Northern Prairie Wildlife Research Center
Are there changes other than policy that can affect red fox and coyote distributions? The answer is maybe.
Pelt price changes have some effect on fox and coyote mortality. Generally, the higher the price, the higher the harvest, as more people are out hunting and trapping. But we don't see pelt prices as something that will alter distribution of either species for very long.
Another factor that has a greater possibility of changing distributions, at least in the short run, is disease - specifically mange.
There are several types of mange, but in North Dakota we are especially concerned about sarcoptic mange. We have been aware of sarcoptic mange, mainly in coyotes, along the Canadian border counties since 1988.
Sarcoptic mange, a skin disease caused by a species of mite (a member of the spider family) causes lesions in the dermal layers of the skin, accompanied by intense itching.These lesions open to the surface and extrude a nasty looking mess with an odor similar to dirty sweat socks. The lesions eventually cover most of the infected animal, somewhat similar to leprosy. Death is almost always the result, often from a secondary infection or possibly hypothermia or frostbite.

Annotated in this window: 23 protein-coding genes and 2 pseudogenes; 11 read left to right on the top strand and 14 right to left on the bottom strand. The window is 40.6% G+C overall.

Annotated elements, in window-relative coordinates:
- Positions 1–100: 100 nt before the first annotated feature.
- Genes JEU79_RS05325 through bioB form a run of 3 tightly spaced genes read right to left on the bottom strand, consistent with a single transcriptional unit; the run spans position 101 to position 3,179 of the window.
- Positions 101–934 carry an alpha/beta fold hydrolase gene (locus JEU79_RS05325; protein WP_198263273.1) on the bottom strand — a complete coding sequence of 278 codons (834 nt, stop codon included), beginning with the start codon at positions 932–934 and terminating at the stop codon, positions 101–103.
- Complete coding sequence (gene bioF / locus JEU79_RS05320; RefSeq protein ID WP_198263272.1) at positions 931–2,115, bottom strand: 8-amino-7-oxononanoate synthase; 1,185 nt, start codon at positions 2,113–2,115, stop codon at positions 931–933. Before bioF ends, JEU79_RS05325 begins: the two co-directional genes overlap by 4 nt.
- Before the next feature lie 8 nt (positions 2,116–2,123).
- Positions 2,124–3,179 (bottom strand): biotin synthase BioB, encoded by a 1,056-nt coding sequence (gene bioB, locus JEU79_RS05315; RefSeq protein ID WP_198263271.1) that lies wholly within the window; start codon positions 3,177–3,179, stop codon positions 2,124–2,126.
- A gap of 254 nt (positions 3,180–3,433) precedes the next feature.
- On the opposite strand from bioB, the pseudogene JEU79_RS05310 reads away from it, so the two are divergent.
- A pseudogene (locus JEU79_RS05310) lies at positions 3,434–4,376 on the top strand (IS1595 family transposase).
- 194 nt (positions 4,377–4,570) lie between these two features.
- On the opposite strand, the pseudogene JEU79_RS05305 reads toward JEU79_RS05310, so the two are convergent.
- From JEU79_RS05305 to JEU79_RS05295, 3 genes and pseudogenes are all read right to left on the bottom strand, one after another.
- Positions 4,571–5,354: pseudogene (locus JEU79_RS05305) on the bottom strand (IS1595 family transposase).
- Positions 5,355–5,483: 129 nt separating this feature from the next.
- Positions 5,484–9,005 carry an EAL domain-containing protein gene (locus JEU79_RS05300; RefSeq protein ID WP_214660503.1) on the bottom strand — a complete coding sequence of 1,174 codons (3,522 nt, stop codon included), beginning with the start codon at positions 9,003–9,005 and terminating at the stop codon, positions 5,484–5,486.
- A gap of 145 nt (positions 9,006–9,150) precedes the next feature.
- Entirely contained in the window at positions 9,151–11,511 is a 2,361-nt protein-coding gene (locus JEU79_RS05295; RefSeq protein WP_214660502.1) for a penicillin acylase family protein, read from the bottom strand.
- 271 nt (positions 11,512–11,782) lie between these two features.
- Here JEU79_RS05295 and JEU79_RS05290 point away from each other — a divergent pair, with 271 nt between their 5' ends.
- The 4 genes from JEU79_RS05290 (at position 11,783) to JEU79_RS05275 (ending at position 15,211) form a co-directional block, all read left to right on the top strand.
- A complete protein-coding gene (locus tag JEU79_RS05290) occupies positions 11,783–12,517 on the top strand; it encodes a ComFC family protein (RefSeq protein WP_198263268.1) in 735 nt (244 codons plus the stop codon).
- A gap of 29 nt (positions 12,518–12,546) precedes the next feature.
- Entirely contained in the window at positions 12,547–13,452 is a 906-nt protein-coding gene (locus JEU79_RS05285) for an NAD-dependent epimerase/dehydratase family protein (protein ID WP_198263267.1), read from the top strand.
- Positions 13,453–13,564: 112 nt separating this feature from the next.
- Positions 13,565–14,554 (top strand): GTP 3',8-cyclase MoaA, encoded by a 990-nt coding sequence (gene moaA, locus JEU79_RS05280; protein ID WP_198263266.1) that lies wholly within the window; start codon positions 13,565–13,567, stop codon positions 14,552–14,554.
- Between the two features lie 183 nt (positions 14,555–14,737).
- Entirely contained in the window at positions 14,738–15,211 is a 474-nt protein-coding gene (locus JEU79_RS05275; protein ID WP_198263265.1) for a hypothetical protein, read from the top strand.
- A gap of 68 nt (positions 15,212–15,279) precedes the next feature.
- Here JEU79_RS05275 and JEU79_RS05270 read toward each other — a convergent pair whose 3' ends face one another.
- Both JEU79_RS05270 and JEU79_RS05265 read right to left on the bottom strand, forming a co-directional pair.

Until recently, mange has been fairly coyote-specific, not because the mites are specific to coyotes, but more likely because coyotes and red foxes don't have a great deal of direct contact where all the participants survive the meeting.
We have recently seen evidence that mange is spreading into the red fox population, as we expected it would. We don't know exactly how the disease will affect coyote and fox distribution; however, we do expect major changes.
We could see mange around for 15 years or so, and maybe longer, until relatively mange resistant animals repopulate vacant areas, but this is really a short time in the history of physiographic regions.